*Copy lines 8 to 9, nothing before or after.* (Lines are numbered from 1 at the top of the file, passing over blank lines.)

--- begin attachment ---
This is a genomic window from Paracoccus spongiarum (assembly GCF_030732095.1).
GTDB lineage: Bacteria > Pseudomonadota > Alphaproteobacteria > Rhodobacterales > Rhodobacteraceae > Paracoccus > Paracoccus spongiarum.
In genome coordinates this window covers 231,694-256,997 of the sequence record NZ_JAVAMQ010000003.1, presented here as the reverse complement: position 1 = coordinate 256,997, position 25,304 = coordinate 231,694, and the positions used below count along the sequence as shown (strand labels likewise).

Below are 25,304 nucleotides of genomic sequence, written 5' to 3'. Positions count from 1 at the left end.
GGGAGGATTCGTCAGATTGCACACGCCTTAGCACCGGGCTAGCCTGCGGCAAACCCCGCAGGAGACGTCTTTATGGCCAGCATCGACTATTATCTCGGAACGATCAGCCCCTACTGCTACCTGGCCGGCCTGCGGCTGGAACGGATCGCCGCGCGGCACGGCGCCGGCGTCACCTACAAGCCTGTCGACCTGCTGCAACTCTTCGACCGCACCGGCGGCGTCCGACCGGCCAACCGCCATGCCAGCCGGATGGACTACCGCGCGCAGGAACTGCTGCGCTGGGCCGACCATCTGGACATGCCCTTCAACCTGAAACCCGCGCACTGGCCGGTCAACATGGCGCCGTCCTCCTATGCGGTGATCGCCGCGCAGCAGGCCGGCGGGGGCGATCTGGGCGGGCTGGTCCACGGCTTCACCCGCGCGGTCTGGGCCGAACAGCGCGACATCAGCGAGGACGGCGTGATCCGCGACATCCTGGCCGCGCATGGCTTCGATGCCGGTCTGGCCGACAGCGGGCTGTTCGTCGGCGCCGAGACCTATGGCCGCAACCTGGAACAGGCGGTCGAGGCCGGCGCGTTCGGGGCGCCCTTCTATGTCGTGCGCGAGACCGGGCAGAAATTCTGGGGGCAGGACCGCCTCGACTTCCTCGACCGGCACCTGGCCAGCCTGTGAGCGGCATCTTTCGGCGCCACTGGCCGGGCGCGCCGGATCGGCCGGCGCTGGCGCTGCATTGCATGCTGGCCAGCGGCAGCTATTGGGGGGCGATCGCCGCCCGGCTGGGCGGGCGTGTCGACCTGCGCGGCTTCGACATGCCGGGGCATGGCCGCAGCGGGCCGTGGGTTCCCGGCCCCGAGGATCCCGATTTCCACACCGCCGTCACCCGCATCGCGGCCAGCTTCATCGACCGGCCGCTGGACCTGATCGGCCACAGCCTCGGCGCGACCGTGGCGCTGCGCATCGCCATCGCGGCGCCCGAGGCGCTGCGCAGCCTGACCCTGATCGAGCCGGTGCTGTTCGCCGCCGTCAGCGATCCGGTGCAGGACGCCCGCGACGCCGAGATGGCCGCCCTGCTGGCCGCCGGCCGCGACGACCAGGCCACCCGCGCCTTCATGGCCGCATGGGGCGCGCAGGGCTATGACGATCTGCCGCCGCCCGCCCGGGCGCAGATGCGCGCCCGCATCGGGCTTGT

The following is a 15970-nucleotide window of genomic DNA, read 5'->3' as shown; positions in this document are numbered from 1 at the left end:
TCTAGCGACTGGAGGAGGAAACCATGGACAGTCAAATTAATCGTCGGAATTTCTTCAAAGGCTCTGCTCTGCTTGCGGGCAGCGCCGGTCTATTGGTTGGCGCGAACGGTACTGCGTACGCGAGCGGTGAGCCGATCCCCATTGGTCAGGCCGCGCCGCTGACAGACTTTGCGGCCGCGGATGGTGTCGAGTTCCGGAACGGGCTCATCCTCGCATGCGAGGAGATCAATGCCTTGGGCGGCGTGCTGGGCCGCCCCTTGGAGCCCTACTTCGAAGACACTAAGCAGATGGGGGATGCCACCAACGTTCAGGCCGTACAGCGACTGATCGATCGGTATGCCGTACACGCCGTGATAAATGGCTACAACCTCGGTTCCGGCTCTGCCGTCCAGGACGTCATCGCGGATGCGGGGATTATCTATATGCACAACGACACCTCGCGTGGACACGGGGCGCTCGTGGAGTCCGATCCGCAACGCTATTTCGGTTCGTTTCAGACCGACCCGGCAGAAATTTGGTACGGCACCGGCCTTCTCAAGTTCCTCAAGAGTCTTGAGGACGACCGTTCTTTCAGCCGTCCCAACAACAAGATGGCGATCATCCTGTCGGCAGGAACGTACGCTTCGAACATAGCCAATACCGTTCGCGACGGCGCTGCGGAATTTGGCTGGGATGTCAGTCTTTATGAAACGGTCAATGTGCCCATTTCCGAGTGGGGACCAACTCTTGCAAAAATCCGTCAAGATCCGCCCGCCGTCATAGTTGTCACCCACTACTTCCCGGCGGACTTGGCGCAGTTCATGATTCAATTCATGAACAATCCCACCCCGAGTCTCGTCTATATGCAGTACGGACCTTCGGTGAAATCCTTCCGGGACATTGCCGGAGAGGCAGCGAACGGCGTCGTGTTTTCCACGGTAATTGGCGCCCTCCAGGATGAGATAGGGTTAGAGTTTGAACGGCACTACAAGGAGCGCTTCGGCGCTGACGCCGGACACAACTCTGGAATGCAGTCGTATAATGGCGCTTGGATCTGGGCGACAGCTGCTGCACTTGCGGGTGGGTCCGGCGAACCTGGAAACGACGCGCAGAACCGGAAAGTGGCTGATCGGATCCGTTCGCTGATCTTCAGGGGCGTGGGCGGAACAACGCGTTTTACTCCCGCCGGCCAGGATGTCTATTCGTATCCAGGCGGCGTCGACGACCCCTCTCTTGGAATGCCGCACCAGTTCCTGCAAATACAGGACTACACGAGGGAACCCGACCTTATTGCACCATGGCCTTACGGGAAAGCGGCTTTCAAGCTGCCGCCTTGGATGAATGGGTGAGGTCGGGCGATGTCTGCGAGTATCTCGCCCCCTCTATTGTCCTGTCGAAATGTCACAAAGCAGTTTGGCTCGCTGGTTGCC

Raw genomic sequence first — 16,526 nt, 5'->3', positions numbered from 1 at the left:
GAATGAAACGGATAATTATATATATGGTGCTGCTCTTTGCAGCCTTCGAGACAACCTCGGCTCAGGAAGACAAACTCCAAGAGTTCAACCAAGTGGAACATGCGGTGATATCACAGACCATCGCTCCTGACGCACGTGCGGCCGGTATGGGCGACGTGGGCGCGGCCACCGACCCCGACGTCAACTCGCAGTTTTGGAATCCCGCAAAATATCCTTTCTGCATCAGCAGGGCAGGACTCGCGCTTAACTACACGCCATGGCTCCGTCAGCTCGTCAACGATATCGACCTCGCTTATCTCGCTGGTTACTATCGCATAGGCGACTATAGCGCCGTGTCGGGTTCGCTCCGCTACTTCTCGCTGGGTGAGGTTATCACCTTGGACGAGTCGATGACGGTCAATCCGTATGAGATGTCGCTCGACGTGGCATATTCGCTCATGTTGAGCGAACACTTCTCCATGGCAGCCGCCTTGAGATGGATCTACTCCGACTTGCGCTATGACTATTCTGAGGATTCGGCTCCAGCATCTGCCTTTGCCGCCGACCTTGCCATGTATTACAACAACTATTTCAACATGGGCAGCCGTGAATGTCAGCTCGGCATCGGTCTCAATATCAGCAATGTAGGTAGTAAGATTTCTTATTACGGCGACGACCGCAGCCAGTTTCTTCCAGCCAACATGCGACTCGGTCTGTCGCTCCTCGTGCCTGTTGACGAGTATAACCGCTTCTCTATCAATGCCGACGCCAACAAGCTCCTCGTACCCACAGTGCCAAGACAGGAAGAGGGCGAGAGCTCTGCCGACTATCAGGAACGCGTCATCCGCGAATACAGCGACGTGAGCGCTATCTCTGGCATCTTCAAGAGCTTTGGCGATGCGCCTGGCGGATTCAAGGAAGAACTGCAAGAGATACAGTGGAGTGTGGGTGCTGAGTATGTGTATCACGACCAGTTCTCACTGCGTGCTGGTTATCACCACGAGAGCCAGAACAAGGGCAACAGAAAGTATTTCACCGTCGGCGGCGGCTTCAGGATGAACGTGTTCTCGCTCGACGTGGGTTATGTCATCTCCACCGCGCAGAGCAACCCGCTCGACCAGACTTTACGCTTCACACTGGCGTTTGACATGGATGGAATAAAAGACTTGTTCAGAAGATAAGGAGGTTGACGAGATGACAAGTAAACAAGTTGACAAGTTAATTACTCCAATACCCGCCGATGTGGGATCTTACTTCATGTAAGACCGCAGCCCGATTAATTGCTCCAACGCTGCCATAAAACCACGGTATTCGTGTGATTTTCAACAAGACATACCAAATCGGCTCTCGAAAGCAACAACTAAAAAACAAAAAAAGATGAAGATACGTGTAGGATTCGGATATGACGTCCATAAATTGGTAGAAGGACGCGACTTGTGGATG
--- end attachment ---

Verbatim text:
Raw genomic sequence first — 16,526 nt, 5'->3', positions numbered from 1 at the left:
GAATGAAACGGATAATTATATATATGGTGCTGCTCTTTGCAGCCTTCGAGACAACCTCGGCTCAGGAAGACAAACTCCAAGAGTTCAACCAAGTGGAACATGCGGTGATATCACAGACCATCGCTCCTGACGCACGTGCGGCCGGTATGGGCGACGTGGGCGCGGCCACCGACCCCGACGTCAACTCGCAGTTTTGGAATCCCGCAAAATATCCTTTCTGCATCAGCAGGGCAGGACTCGCGCTTAACTACACGCCATGGCTCCGTCAGCTCGTCAACGATATCGACCTCGCTTATCTCGCTGGTTACTATCGCATAGGCGACTATAGCGCCGTGTCGGGTTCGCTCCGCTACTTCTCGCTGGGTGAGGTTATCACCTTGGACGAGTCGATGACGGTCAATCCGTATGAGATGTCGCTCGACGTGGCATATTCGCTCATGTTGAGCGAACACTTCTCCATGGCAGCCGCCTTGAGATGGATCTACTCCGACTTGCGCTATGACTATTCTGAGGATTCGGCTCCAGCATCTGCCTTTGCCGCCGACCTTGCCATGTATTACAACAACTATTTCAACATGGGCAGCCGTGAATGTCAGCTCGGCATCGGTCTCAATATCAGCAATGTAGGTAGTAAGATTTCTTATTACGGCGACGACCGCAGCCAGTTTCTTCCAGCCAACATGCGACTCGGTCTGTCGCTCCTCGTGCCTGTTGACGAGTATAACCGCTTCTCTATCAATGCCGACGCCAACAAGCTCCTCGTACCCACAGTGCCAAGACAGGAAGAGGGCGAGAGCTCTGCCGACTATCAGGAACGCGTCATCCGCGAATACAGCGACGTGAGCGCTATCTCTGGCATCTTCAAGAGCTTTGGCGATGCGCCTGGCGGATTCAAGGAAGAACTGCAAGAGATACAGTGGAGTGTGGGTGCTGAGTATGTGTATCACGACCAGTTCTCACTGCGTGCTGGTTATCACCACGAGAGCCAGAACAAGGGCAACAGAAAGTATTTCACCGTCGGCGGCGGCTTCAGGATGAACGTGTTCTCGCTCGACGTGGGTTATGTCATCTCCACCGCGCAGAGCAACCCGCTCGACCAGACTTTACGCTTCACACTGGCGTTTGACATGGATGGAATAAAAGACTTGTTCAGAAGATAAGGAGGTTGACGAGATGACAAGTAAACAAGTTGACAAGTTAATTACTCCAATACCCGCCGATGTGGGATCTTACTTCATGTAAGACCGCAGCCCGATTAATTGCTCCAACGCTGCCATAAAACCACGGTATTCGTGTGATTTTCAACAAGACATACCAAATCGGCTCTCGAAAGCAACAACTAAAAAACAAAAAAAGATGAAGATACGTGTAGGATTCGGATATGACGTCCATAAATTGGTAGAAGGACGCGACTTGTGGATG